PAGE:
What's going on with Scotland's eroding coastal heritage
Exactly a year to the day from our first visit to Orkney, we are happily back on Sanday preparing for the excavation and relocation of Meur burnt mound in July. The 3000 year old structure is being moved from its current perilous location in the intertidal zone to the new Sanday Heritage Centre where it will be reconstructed and interpreted for visitors.
Burnt mounds are one of the most enigmatic, problematic and exciting archaeological remains of the Bronze Age. Essentially, a tank filled with fresh water is heated with hot stones. When the stones had cooled they were taken out and thrown away nearby. Over time, the structure becomes buried under a pile of fire-cracked stones, hence the name, burnt mound. The Meur burnt mound is a particularly fine example with a stone-built water tank, a corbelled cistern and a number of chambers.
Theories abound as to their function – but the truth is we don’t really know what they were used for. Hot water and steam has many uses. Suggestions include prehistoric bath houses, brewing, food preparation, or boat making. As yet, there is no convincing archaeological evidence to narrow it down.
The community excavation and reconstruction of the Meur burnt mound will give us all a chance to think further about these sites and test theories through archaeological science. Everyone is especially looking forward to learning dry stone building techniques under the expert guidance of Jim Keddie, our specialist mason who will be supervising the reconstruction at the Heritage Centre. Don’t be surprised if Sanday gardens are soon being embellished with mini broch Wendy houses and corbelled barbeques.
It’s not possible to walk along a beach on Sanday without encountering site after site of world class archaeology eroding out of the coast edge. If you can’t spot these immediately – just look for fulmars. In the nesting season fulmars always seem to select a handy bit of eroding masonry to lay their eggs and raise their chicks. In spring and early summer, it’s a fail-safe method of identifying archaeological features.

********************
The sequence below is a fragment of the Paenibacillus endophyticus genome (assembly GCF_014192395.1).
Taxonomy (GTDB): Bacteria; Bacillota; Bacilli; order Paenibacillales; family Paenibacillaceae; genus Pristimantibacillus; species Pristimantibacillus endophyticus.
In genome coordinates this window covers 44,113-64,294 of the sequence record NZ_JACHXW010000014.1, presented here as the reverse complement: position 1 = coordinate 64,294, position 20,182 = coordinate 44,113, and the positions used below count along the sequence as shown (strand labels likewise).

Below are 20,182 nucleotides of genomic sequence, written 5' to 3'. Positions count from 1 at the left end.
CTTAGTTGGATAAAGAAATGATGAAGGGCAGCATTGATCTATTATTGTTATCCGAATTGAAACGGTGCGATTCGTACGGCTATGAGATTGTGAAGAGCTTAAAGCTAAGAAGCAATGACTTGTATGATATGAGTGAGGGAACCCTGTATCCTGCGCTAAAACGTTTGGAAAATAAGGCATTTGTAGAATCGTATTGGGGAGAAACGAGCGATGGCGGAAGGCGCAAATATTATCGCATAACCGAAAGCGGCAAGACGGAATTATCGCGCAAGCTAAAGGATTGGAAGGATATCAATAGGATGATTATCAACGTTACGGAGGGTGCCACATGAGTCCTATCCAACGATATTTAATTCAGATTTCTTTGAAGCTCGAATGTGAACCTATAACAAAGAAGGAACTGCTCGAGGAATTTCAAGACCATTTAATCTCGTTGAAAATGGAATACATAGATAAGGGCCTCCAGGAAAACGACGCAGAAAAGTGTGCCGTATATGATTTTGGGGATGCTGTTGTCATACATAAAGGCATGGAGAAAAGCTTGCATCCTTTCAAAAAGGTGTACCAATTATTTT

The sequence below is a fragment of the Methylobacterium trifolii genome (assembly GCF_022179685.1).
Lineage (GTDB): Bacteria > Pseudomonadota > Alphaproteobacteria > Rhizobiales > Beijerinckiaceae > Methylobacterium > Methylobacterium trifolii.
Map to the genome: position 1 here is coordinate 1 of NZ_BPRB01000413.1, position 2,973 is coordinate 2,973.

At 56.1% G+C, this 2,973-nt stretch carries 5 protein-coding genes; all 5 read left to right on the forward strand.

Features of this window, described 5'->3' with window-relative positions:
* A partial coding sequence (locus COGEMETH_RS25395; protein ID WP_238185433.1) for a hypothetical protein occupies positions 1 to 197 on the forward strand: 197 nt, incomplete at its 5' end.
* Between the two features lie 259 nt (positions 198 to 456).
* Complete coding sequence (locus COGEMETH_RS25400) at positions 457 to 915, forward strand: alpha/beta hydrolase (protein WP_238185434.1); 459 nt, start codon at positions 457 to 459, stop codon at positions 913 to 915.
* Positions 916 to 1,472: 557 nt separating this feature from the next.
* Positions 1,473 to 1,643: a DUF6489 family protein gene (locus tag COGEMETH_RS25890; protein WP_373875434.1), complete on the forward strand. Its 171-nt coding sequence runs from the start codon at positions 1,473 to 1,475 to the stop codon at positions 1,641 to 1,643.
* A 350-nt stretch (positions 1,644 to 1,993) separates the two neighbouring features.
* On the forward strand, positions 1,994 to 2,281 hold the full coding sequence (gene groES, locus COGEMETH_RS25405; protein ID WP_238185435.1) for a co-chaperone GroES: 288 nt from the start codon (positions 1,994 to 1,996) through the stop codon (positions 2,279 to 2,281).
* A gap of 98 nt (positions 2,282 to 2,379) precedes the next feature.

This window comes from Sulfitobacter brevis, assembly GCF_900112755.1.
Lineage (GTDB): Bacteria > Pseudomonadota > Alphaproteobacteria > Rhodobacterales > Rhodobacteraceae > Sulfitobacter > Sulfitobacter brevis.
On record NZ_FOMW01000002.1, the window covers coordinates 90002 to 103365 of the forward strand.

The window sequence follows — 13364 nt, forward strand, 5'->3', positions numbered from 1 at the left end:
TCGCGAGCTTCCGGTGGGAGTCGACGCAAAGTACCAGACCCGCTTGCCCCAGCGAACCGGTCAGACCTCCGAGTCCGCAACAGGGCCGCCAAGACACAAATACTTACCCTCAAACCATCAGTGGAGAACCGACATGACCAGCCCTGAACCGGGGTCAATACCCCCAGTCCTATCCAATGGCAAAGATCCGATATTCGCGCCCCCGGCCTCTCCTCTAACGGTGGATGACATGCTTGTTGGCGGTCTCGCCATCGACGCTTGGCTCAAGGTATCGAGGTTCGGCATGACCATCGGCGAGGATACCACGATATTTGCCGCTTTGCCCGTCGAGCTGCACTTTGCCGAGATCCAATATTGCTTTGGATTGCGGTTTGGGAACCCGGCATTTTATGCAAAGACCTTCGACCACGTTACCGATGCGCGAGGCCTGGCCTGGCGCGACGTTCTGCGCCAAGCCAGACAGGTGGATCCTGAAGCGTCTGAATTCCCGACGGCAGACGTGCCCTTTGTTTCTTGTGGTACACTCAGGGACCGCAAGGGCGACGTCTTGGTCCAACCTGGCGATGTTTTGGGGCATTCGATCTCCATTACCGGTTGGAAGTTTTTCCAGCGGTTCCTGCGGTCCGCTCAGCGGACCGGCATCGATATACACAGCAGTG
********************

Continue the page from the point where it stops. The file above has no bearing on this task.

On this visit, we had the good fortune to have Eddie Martin with us. Eddie is a photographer who specialises in low level aerial photography of archaeological sites using a hexacoptor and a pole cam. A speciality of Sanday’s archaeology is settlement mound sites. These are effectively ‘tells’ – mounds of archaeological material created by thousands of years of human occupation of the same place.
Many of these are eroding and they are very difficult to record because of the height of the eroding section, which is usually also very unstable, as well as the sheer size of the whole site.
We experimented with a photographic technique known as structure from motion where you take lots of photographs and stitch them together to make a 3D model of your subject. We hope to develop this technique to record difficult and inaccessible coastal sites so that we can properly examine and monitor them.
As always, we had such a good time in Orkney, all down to the many people who spent time with us and contributed their knowledge, enthusiasm and support in recording Sanday’s incredible archaeology.
Best of all this year, we get to spend most of July in Sanday, and will keep you posted on the progress of Meur Burnt Mound.